Peru′s first lady Nadine Heredia investigated on money laundering charges | News | DW | 26.09.2015
  1. Inhalt
  2. Navigation
  3. Weitere Inhalte
  4. Metanavigation
  5. Suche
  6. Choose from 30 Languages


Peru's first lady Nadine Heredia investigated on money laundering charges

The head of Peru's Nationalist Party and wife of the president, Nadine Heredia is being investigated for suspected money laundering. The funds were allegedly used to finance President Ollanta Humala's election campaign.

Prosecutors in Peru have opened a money laundering investigation against Nadine Heredia (photo right). She is chair of the Nationalist Party (PN), a potential candidate for the April 2016 presidential election and wife of current President Ollanta Humala (photo second right).

Heredia is accused of receiving unexplained income in her bank account at the same time as President Humala allegedly received illicit funds from Venezuelan companies.

Prosecutors said a total of $215,000 (192,000 euros) were used by her husband to finance his presidential campaign. Humala has been president since 2011.

Handwriting experts have been asked to examine bank deposit slips allegedly signed by Heredia.

There are also allegations that President Humala received funds from the late President Hugo Chavez of Venezuela for his 2006 campaign. Last week, Humala denied receiving $400,000 from Brazilian construction company Odebrecht which did not appear in tax records in 2006.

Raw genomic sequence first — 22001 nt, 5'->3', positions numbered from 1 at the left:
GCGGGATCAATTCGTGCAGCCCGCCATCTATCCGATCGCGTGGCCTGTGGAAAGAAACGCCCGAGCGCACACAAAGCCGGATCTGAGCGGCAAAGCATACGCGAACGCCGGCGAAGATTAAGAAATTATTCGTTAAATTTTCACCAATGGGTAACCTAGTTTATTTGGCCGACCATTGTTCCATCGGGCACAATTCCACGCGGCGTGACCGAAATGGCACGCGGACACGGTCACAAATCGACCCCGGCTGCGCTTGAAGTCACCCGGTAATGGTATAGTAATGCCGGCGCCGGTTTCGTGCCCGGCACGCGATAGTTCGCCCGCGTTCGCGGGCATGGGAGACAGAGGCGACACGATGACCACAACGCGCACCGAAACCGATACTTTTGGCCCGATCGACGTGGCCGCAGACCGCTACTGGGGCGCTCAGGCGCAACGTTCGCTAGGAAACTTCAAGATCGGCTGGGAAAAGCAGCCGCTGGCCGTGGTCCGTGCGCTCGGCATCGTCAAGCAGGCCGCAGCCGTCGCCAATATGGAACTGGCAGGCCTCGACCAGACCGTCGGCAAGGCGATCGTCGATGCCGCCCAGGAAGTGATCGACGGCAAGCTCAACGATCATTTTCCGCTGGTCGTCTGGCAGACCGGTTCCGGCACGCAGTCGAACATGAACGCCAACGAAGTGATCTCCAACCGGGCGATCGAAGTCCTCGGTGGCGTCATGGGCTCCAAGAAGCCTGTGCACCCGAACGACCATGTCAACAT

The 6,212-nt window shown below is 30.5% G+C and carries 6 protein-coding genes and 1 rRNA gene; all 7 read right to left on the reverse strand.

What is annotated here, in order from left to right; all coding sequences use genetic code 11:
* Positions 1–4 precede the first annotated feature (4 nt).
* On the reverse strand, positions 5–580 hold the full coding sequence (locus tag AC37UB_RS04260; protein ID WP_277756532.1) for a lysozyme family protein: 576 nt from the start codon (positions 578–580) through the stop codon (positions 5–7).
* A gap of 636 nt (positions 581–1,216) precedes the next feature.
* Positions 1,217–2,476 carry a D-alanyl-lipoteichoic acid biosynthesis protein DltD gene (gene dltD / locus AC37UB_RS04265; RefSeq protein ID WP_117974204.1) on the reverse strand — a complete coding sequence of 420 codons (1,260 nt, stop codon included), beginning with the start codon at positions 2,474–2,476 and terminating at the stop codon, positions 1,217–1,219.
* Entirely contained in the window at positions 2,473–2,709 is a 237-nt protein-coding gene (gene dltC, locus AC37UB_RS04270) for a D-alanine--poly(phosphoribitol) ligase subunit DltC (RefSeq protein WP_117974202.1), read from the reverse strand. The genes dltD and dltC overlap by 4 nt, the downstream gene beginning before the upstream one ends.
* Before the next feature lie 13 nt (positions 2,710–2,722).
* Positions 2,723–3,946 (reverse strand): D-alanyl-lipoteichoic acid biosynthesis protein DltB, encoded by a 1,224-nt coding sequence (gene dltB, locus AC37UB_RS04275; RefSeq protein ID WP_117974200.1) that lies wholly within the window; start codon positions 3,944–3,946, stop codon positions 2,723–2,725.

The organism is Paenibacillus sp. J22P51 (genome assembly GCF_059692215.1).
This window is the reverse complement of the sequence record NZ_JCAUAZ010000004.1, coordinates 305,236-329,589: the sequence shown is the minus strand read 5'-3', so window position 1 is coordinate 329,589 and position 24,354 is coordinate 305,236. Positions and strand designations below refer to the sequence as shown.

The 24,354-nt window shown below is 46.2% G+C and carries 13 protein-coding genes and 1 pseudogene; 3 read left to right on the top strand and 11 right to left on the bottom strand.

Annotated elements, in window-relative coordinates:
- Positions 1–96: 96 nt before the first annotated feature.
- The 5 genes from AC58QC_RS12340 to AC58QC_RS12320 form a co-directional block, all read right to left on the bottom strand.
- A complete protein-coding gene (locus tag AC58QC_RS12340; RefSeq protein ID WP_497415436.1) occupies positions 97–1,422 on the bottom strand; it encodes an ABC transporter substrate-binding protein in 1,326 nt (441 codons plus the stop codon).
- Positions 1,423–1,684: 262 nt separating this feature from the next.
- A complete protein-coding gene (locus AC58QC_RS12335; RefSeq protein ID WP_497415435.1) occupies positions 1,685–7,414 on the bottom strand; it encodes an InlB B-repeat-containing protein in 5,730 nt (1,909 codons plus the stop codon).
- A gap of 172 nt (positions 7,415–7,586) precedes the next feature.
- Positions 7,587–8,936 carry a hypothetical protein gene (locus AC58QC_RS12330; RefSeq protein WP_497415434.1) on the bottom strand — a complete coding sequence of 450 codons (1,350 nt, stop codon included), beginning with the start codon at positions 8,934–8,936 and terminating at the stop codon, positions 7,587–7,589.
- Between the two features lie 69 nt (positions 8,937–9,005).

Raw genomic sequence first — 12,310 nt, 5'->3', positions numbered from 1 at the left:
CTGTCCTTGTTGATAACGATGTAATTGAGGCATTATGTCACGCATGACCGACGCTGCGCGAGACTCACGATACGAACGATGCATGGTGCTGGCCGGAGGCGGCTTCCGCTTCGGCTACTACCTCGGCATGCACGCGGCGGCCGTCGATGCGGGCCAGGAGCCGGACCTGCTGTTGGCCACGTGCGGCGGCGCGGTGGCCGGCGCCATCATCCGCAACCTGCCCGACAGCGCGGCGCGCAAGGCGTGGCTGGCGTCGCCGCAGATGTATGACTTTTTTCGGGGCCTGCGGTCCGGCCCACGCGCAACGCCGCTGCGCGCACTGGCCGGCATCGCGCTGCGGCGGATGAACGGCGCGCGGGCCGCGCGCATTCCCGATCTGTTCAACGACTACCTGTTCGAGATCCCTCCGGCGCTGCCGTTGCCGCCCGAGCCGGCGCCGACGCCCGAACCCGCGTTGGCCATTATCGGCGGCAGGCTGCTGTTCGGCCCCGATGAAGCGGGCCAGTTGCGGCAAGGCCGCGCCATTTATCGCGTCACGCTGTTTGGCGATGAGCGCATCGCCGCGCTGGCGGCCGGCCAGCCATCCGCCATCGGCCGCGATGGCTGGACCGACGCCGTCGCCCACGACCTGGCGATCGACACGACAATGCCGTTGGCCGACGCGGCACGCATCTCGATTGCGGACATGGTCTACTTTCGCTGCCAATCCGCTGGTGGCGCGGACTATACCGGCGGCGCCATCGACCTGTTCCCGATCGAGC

Prosecutor German Juarez in Lima has widened his investigation to include Heredia's brother, Ilan Heredia, who is also treasurer of the PN, and businessman and former advisor to President Humala, Martin Belaunde Lossio. The latter was extradited from Bolivia in May.

Earlier this week, Heredia was questioned by prosecutors over four journals alleged to have information about money from Venezuela that were related to election funding.

"I have come to fulfill this statement I have said, repeatedly, that the documents submitted today, such as journals, notebooks and the content of the journals and notebooks are not my property," Heredia said to prosecutor Juarez.

The latest opinion polls indicate that Humala's popularity has fallen to 13 percent, in part due to the allegations against his wife.

jm/lw (EFE, AFP)

DW recommends